Here is what I used to make a single quilt (I made 2 quilts):

  • 2.25 yards of nylon fabric for each side
  • 2.5 yards of insulation for the quilt
  • 5 inches of extra fabric for the draw strings
  • 2 x 60 inch nylon strings
  • 1 yard of 1 inch webbing
  • 1 yard of 1 inch elastic
  • 1, 28 inch zipper
  • 4 flat buckles
  • 2 draw string
  • 2 cord locks for the draw strings
  • 1 toggle (a stick with a hole in it)
  • lint free polyester quilting thread
  • polyester yarn

I also used the following for the pillow case and the draft stopper:

  • 3/4 yard of ripstop nylon
  • 1/3 yard of insulation
  • 1 yard of 1 inch webbing
  • 1 flat buckle
  • 1 toggle

Step 1: Choosing Shell Material

For this project you will need to choose a shell material and an insulation. I figured out where I was going to buy my materials and that affected my choices. I chose Ripstop by the Roll for my supplier because they had everything I needed for the project. I wanted a lightweight nylon so I ordered fabric samples of the materials that I thought were most promising:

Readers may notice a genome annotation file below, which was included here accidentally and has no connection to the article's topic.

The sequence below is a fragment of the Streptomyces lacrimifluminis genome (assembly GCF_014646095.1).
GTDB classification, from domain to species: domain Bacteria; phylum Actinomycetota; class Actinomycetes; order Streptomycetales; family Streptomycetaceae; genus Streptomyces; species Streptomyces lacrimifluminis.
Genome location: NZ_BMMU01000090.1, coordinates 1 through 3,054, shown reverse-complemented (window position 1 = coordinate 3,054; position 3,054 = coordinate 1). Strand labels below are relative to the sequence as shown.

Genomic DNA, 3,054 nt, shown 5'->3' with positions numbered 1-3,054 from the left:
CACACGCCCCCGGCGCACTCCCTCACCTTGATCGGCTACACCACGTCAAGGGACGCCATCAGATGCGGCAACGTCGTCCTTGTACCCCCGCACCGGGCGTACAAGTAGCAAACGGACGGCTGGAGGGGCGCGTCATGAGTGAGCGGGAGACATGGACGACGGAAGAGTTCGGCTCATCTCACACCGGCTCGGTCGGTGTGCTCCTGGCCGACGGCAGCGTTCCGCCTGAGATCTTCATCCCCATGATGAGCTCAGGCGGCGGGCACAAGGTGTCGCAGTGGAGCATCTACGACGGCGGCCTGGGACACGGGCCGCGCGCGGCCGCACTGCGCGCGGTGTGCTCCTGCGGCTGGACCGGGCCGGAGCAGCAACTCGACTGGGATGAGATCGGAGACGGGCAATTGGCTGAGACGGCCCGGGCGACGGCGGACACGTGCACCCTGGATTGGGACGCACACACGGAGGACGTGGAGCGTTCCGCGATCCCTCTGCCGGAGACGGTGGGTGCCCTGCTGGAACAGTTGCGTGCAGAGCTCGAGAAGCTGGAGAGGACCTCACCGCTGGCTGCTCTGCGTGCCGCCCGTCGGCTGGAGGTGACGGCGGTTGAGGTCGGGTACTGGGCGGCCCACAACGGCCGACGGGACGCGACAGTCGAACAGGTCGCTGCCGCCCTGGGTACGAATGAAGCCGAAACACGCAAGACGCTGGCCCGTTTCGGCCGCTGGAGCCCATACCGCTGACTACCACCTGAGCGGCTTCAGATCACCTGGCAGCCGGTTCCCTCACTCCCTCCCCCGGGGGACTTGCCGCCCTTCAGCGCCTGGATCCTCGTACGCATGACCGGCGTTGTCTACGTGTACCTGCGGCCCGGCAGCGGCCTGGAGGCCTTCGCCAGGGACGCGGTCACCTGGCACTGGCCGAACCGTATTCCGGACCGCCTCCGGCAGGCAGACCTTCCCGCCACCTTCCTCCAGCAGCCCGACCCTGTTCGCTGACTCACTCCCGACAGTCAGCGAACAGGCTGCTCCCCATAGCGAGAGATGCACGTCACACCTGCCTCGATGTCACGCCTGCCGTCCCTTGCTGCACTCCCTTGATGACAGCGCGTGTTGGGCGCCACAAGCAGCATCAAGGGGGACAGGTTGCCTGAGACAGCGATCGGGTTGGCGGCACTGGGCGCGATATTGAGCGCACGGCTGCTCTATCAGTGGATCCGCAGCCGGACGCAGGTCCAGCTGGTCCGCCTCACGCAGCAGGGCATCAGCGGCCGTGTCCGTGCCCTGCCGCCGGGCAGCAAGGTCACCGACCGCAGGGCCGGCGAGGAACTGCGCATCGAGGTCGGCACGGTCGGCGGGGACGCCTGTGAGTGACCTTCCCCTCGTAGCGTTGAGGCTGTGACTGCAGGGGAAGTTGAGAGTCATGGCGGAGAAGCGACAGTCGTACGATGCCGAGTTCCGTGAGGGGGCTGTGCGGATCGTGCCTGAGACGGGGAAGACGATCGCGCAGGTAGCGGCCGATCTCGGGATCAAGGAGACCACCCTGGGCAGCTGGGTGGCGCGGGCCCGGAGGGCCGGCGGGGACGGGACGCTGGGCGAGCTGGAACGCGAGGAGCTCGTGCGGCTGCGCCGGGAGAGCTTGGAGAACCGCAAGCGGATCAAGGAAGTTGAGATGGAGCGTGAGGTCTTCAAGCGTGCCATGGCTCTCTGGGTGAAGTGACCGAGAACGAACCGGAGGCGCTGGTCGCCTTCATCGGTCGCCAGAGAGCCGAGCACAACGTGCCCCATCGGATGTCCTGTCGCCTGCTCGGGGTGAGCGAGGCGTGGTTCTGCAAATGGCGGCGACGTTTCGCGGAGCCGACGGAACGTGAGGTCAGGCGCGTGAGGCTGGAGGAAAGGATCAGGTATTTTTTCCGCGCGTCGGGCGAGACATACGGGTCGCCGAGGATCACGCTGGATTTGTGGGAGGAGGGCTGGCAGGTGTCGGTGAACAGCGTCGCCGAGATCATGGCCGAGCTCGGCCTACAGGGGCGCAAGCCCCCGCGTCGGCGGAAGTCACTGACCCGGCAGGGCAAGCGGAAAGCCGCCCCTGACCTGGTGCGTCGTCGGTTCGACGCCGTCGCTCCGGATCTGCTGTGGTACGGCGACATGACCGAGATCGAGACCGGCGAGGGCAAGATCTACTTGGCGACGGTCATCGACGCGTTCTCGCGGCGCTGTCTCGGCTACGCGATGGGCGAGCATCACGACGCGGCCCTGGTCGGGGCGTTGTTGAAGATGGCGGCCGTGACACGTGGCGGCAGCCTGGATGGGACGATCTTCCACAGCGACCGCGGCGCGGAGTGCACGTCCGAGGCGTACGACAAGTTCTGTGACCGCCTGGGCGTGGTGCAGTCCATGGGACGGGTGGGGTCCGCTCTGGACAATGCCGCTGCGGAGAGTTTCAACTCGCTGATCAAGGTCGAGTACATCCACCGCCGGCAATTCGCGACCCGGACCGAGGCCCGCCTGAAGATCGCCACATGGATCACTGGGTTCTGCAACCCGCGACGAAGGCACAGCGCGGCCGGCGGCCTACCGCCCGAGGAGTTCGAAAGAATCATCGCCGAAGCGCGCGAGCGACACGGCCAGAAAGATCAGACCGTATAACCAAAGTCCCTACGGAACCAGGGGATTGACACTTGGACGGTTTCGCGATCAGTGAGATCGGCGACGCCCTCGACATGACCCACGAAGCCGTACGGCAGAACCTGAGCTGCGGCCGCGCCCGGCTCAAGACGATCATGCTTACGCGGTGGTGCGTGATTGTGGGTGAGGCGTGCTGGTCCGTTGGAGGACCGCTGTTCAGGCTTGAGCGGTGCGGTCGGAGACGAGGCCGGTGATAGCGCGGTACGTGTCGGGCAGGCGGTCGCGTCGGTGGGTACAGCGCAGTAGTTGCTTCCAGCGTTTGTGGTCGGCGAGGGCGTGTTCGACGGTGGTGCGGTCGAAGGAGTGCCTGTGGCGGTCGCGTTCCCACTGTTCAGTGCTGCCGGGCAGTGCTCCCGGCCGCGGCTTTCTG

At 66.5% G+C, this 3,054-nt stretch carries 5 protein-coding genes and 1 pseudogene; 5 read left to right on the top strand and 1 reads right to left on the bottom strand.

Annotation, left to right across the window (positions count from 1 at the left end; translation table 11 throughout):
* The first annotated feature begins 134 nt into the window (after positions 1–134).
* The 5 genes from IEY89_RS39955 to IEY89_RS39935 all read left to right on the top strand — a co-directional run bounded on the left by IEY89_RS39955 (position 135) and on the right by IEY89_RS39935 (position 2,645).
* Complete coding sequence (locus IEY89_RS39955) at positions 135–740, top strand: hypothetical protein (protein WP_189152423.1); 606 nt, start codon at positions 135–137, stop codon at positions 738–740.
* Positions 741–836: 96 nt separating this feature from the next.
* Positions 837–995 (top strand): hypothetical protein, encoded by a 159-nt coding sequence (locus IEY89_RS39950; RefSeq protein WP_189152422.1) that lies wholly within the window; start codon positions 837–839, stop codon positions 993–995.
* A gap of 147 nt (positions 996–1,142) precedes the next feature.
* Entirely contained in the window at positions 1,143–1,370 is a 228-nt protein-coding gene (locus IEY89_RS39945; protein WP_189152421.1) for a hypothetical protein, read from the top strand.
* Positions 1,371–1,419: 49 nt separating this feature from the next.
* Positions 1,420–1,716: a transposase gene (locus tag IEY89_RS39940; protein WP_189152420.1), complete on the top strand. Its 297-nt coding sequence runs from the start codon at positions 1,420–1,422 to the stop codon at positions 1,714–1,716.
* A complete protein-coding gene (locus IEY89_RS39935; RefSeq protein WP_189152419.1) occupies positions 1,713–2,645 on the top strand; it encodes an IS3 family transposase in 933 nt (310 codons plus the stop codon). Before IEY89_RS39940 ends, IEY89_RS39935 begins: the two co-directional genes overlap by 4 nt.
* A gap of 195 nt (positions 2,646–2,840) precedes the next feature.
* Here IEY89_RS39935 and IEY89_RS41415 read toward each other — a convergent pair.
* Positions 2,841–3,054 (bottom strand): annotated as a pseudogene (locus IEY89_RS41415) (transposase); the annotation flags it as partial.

• 1.0 oz Hyper D uncalendered
  • 1.0 oz Hyper D calendered
  • 1.6 oz Hyper D calendered
  • 0.66 oz Membrane 10 Taffeta

The Hyper D material is a version of ripstop nylon that that has a very smooth texture. I would describe it as nylon impersonating silk. Calendering is a process by which they roll the fabric between heated metal rollers melting it together slightly. Ripstop by the Roll recommends calendered fabric for technical quilts because this makes them more wind resistant. However, it also makes them less breathable. Something to consider is that the creators of Ripstop by the Roll are hammock campers so they are likely to be especially susceptible to windy conditions.